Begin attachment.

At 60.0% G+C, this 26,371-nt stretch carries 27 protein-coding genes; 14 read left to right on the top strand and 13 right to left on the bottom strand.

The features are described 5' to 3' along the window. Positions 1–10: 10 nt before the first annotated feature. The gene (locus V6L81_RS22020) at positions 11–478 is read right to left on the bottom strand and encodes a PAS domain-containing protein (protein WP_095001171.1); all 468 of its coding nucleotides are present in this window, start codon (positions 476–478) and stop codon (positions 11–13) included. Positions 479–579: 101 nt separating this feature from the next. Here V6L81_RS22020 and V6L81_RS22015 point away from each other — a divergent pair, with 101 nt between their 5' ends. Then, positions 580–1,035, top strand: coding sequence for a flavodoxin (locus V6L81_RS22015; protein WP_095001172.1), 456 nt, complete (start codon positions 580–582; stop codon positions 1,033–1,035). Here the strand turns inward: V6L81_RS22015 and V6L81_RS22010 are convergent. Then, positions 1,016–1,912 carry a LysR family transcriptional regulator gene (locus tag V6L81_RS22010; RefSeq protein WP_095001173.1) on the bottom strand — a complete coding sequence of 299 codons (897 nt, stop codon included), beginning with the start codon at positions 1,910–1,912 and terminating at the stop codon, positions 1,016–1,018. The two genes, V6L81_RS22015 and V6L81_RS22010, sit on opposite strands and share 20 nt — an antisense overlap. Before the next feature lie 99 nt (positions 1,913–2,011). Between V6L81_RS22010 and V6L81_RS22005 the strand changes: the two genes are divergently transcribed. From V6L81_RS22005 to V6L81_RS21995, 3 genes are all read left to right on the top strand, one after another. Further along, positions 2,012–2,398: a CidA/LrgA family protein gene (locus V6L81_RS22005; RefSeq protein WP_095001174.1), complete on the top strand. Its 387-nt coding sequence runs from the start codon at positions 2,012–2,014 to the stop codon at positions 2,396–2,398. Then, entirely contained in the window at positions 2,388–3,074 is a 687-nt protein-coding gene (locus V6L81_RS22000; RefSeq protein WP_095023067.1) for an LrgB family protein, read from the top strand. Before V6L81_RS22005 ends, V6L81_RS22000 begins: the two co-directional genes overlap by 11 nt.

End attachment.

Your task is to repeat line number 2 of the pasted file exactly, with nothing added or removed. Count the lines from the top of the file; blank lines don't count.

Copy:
The features are described 5' to 3' along the window. Positions 1–10: 10 nt before the first annotated feature. The gene (locus V6L81_RS22020) at positions 11–478 is read right to left on the bottom strand and encodes a PAS domain-containing protein (protein WP_095001171.1); all 468 of its coding nucleotides are present in this window, start codon (positions 476–478) and stop codon (positions 11–13) included. Positions 479–579: 101 nt separating this feature from the next. Here V6L81_RS22020 and V6L81_RS22015 point away from each other — a divergent pair, with 101 nt between their 5' ends. Then, positions 580–1,035, top strand: coding sequence for a flavodoxin (locus V6L81_RS22015; protein WP_095001172.1), 456 nt, complete (start codon positions 580–582; stop codon positions 1,033–1,035). Here the strand turns inward: V6L81_RS22015 and V6L81_RS22010 are convergent. Then, positions 1,016–1,912 carry a LysR family transcriptional regulator gene (locus tag V6L81_RS22010; RefSeq protein WP_095001173.1) on the bottom strand — a complete coding sequence of 299 codons (897 nt, stop codon included), beginning with the start codon at positions 1,910–1,912 and terminating at the stop codon, positions 1,016–1,018. The two genes, V6L81_RS22015 and V6L81_RS22010, sit on opposite strands and share 20 nt — an antisense overlap. Before the next feature lie 99 nt (positions 1,913–2,011). Between V6L81_RS22010 and V6L81_RS22005 the strand changes: the two genes are divergently transcribed. From V6L81_RS22005 to V6L81_RS21995, 3 genes are all read left to right on the top strand, one after another. Further along, positions 2,012–2,398: a CidA/LrgA family protein gene (locus V6L81_RS22005; RefSeq protein WP_095001174.1), complete on the top strand. Its 387-nt coding sequence runs from the start codon at positions 2,012–2,014 to the stop codon at positions 2,396–2,398. Then, entirely contained in the window at positions 2,388–3,074 is a 687-nt protein-coding gene (locus V6L81_RS22000; RefSeq protein WP_095023067.1) for an LrgB family protein, read from the top strand. Before V6L81_RS22005 ends, V6L81_RS22000 begins: the two co-directional genes overlap by 11 nt.